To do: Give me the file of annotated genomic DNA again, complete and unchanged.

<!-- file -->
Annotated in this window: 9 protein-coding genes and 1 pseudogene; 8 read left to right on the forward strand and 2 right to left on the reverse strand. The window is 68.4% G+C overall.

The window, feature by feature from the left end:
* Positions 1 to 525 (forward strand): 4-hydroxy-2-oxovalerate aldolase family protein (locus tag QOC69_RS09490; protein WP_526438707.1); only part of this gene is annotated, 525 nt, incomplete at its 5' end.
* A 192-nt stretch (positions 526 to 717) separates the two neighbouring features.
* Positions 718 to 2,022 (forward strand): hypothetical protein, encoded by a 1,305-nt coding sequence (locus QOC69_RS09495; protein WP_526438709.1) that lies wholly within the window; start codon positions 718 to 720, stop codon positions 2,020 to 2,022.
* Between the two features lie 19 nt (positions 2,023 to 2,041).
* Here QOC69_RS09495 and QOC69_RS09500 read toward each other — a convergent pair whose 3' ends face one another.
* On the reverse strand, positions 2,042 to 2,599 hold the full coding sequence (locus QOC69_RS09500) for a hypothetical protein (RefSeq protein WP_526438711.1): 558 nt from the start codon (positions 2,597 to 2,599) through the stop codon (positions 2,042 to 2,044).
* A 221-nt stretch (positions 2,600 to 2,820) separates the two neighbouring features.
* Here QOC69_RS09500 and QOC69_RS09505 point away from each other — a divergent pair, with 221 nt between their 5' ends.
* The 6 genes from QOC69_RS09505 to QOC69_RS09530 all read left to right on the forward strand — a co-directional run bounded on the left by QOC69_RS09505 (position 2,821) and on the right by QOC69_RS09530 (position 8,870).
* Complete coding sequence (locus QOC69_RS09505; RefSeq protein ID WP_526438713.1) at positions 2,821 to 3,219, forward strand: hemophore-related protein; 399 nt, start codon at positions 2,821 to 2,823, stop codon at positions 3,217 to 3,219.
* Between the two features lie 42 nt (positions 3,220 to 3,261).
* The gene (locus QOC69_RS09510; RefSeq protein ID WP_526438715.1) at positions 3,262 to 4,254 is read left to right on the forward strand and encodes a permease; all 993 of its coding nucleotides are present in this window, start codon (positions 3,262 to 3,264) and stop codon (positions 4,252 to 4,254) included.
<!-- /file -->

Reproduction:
Annotated in this window: 9 protein-coding genes and 1 pseudogene; 8 read left to right on the forward strand and 2 right to left on the reverse strand. The window is 68.4% G+C overall.

The window, feature by feature from the left end:
* Positions 1 to 525 (forward strand): 4-hydroxy-2-oxovalerate aldolase family protein (locus tag QOC69_RS09490; protein WP_526438707.1); only part of this gene is annotated, 525 nt, incomplete at its 5' end.
* A 192-nt stretch (positions 526 to 717) separates the two neighbouring features.
* Positions 718 to 2,022 (forward strand): hypothetical protein, encoded by a 1,305-nt coding sequence (locus QOC69_RS09495; protein WP_526438709.1) that lies wholly within the window; start codon positions 718 to 720, stop codon positions 2,020 to 2,022.
* Between the two features lie 19 nt (positions 2,023 to 2,041).
* Here QOC69_RS09495 and QOC69_RS09500 read toward each other — a convergent pair whose 3' ends face one another.
* On the reverse strand, positions 2,042 to 2,599 hold the full coding sequence (locus QOC69_RS09500) for a hypothetical protein (RefSeq protein WP_526438711.1): 558 nt from the start codon (positions 2,597 to 2,599) through the stop codon (positions 2,042 to 2,044).
* A 221-nt stretch (positions 2,600 to 2,820) separates the two neighbouring features.
* Here QOC69_RS09500 and QOC69_RS09505 point away from each other — a divergent pair, with 221 nt between their 5' ends.
* The 6 genes from QOC69_RS09505 to QOC69_RS09530 all read left to right on the forward strand — a co-directional run bounded on the left by QOC69_RS09505 (position 2,821) and on the right by QOC69_RS09530 (position 8,870).
* Complete coding sequence (locus QOC69_RS09505; RefSeq protein ID WP_526438713.1) at positions 2,821 to 3,219, forward strand: hemophore-related protein; 399 nt, start codon at positions 2,821 to 2,823, stop codon at positions 3,217 to 3,219.
* Between the two features lie 42 nt (positions 3,220 to 3,261).
* The gene (locus QOC69_RS09510; RefSeq protein ID WP_526438715.1) at positions 3,262 to 4,254 is read left to right on the forward strand and encodes a permease; all 993 of its coding nucleotides are present in this window, start codon (positions 3,262 to 3,264) and stop codon (positions 4,252 to 4,254) included.